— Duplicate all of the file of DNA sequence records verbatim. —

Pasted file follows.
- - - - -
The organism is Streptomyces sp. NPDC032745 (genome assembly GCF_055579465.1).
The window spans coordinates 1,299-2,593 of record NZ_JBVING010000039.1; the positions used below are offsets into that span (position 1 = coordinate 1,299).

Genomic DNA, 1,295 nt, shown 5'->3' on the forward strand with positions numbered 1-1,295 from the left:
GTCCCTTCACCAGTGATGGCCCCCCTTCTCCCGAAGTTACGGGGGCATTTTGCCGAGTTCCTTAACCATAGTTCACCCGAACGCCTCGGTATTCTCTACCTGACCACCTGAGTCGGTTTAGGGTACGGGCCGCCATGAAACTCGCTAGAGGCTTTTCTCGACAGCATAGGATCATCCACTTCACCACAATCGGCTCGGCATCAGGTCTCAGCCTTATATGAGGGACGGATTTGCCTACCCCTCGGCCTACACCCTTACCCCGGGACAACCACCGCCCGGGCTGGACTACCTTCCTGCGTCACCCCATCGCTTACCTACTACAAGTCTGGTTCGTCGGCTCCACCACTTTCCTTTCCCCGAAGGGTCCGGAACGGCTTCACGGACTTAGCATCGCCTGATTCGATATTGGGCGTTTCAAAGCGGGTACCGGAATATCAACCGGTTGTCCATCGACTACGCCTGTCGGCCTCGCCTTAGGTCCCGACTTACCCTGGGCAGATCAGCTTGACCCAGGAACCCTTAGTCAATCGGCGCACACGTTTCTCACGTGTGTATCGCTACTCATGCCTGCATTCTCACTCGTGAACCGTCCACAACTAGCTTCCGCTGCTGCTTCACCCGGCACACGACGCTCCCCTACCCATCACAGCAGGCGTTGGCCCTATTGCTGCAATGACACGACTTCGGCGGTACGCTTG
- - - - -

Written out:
The organism is Streptomyces sp. NPDC032745 (genome assembly GCF_055579465.1).
The window spans coordinates 1,299-2,593 of record NZ_JBVING010000039.1; the positions used below are offsets into that span (position 1 = coordinate 1,299).

Genomic DNA, 1,295 nt, shown 5'->3' on the forward strand with positions numbered 1-1,295 from the left:
GTCCCTTCACCAGTGATGGCCCCCCTTCTCCCGAAGTTACGGGGGCATTTTGCCGAGTTCCTTAACCATAGTTCACCCGAACGCCTCGGTATTCTCTACCTGACCACCTGAGTCGGTTTAGGGTACGGGCCGCCATGAAACTCGCTAGAGGCTTTTCTCGACAGCATAGGATCATCCACTTCACCACAATCGGCTCGGCATCAGGTCTCAGCCTTATATGAGGGACGGATTTGCCTACCCCTCGGCCTACACCCTTACCCCGGGACAACCACCGCCCGGGCTGGACTACCTTCCTGCGTCACCCCATCGCTTACCTACTACAAGTCTGGTTCGTCGGCTCCACCACTTTCCTTTCCCCGAAGGGTCCGGAACGGCTTCACGGACTTAGCATCGCCTGATTCGATATTGGGCGTTTCAAAGCGGGTACCGGAATATCAACCGGTTGTCCATCGACTACGCCTGTCGGCCTCGCCTTAGGTCCCGACTTACCCTGGGCAGATCAGCTTGACCCAGGAACCCTTAGTCAATCGGCGCACACGTTTCTCACGTGTGTATCGCTACTCATGCCTGCATTCTCACTCGTGAACCGTCCACAACTAGCTTCCGCTGCTGCTTCACCCGGCACACGACGCTCCCCTACCCATCACAGCAGGCGTTGGCCCTATTGCTGCAATGACACGACTTCGGCGGTACGCTTG